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Title: A New Species of Frog (Genus Tomodactylus) from Western Mexico
Author: Webb, Robert G.
Language: English
As this book started as an ASCII text book there are no pictures available.

*** Start of this LibraryBlog Digital Book "A New Species of Frog (Genus Tomodactylus) from Western Mexico" ***

                      MUSEUM OF NATURAL HISTORY

                Volume 15, No. 3, pp. 175-181, 1 fig.
                            March 7, 1962

              A New Species of Frog (Genus Tomodactylus)
                         from Western México


                            ROBERT G. WEBB

                         UNIVERSITY OF KANSAS


         Editors: E. Raymond Hall, Chairman, Henry S. Fitch,
                        Theodore H. Eaton, Jr.

                Volume 15, No. 3, pp. 175-181, 1 fig.
                       Published March 7, 1962

                         UNIVERSITY OF KANSAS
                           Lawrence, Kansas

                              PRINTED BY
                            TOPEKA, KANSAS


              A New Species of Frog (Genus Tomodactylus)
                         from Western México.


                            ROBERT G. WEBB

Thirteen specimens of frogs collected in the summers of 1960 and 1961
in the Mexican states of Durango and Sinaloa represent a heretofore
unnamed species. The specimens have been deposited in the Museum of
Natural History of the University of Kansas (KU) and in the Museum of
Michigan State University (MSU). The species may be named and
described as follows:

                  Tomodactylus saxatilis new species

    _Holotype._--KU 63326 (Fig. 1); obtained eight miles west of
    El Palmito, Sinaloa, approximately 6100 feet, on 23 June
    1961; original field number, 2354 of Robert G. Webb.

    _Paratypes._--A total of 12 specimens: KU 63327-33, same data
    as holotype, 23-25 June 1961; MSU 4085-88, two miles north of
    Pueblo Nuevo, Durango, approximately 6000 feet elevation, 24
    July 1960; MSU 4089, one half mile west of Revolcaderos,
    Durango, approximately 6600 feet, 29 July 1961.

    _Diagnosis._--A species of _Tomodactylus_ possessing the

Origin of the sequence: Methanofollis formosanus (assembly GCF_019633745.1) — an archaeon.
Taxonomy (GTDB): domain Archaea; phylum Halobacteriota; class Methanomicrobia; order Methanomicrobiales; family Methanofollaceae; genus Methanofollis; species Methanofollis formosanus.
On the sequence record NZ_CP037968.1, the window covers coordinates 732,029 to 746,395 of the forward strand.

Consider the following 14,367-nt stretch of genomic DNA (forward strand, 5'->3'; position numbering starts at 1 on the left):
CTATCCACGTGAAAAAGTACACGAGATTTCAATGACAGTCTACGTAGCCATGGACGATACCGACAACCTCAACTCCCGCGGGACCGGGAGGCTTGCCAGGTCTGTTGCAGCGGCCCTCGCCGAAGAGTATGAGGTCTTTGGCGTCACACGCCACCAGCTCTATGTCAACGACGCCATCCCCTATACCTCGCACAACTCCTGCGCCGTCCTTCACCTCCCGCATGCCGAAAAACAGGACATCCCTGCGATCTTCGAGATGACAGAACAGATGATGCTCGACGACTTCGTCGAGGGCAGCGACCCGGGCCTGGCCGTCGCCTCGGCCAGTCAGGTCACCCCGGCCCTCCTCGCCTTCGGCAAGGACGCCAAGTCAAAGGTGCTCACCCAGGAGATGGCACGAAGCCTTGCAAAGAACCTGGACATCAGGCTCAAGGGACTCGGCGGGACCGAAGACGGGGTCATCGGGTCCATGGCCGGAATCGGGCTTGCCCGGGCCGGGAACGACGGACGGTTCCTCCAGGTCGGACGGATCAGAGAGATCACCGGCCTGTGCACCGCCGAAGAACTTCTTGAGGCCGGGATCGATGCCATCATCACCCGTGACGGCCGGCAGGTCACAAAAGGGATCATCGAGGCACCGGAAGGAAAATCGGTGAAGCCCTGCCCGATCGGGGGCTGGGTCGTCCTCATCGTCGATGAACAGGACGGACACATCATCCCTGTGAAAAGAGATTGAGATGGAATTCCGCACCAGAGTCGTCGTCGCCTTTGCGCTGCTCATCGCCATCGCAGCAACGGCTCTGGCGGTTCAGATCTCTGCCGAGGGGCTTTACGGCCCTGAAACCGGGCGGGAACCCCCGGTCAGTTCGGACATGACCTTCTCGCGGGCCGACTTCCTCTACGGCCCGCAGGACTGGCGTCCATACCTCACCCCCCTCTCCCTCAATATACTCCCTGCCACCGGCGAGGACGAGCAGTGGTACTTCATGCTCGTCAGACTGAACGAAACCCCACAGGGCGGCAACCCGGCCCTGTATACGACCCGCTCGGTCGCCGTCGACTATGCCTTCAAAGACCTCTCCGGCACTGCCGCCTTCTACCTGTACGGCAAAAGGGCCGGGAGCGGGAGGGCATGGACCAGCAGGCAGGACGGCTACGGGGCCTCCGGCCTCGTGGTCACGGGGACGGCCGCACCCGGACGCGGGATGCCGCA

following combination of characters: (1) tips of two outer
    fingers truncate, about twice width of narrowest part of
    digit; (2) tympanum small, less than one half diameter of
    eye; (3) ventral surfaces smooth; (4) contrasting marbled
    pattern on back and top of head, and (5) venter whitish,
    lacking dark marks.

    _Description of holotype._--Adult male; snout-vent length,
    31.5 (measurements are in millimeters and were taken by means
    of dial calipers reading to one tenth of a millimeter); width
    of head, 11.2; length of head, 10.3; horizontal diameter of
    eye, 3.1, and of tympanum, 1.2; distance from eye to nostril,
    3.8; internarial width, 2.9; interorbital width, 4.1; width
    of eyelid, 2.5; lumbar gland (left side), 7.0 x 2.6; distance
    from axilla to groin, 15.2; tibial length, 12.7; length of
    foot, 13.1.

    Head slightly wider than body; tip of snout rounded, slightly
    truncate; canthus rounded; tympanum small, less than one half
    diameter of eye; tympanum having posterior margin
    ill-defined, separated from eye by distance about equal to
    diameter of tympanum; diameter of eye slightly less than
    distance from eye to nostril; width of eyelid about two
    thirds interorbital width; paratoid gland indistinct; lumbar
    glands high, separated from insertion of leg by about one
    millimeter; back and sides of body having low, scarcely
    elevated pustules; top of head, limbs and venter smooth; few
    low, whitish pustules below and behind tympanum, and low on
    sides of body; posterior surface of thighs and anal region
    pustulate; one pair of whitish postanal spots; ventral disc
    attached near insertion of legs, lacking conspicuous
    transverse fold; skin loose on throat, chest and abdomen.

    Digits not webbed; tips of two outer fingers truncate, having
    terminal transverse grooves, about twice width of narrowest
    part of digit; digits of first and second fingers slightly
    expanded; fingers from shortest to longest, 1-2-4-3, first
    only slightly shorter than second; three palmar tubercles;
    inner palmar tubercle about one third size of large median
    tubercle; outer tubercle about one tenth size of large median
    tubercle; four supernumerary palmar tubercles; tips of toes
    slightly wider than narrowest part of digits; toes from
    shortest to longest, 1-2-5-3-4, second only slightly shorter
    than fifth; inner metatarsal tubercle about four times size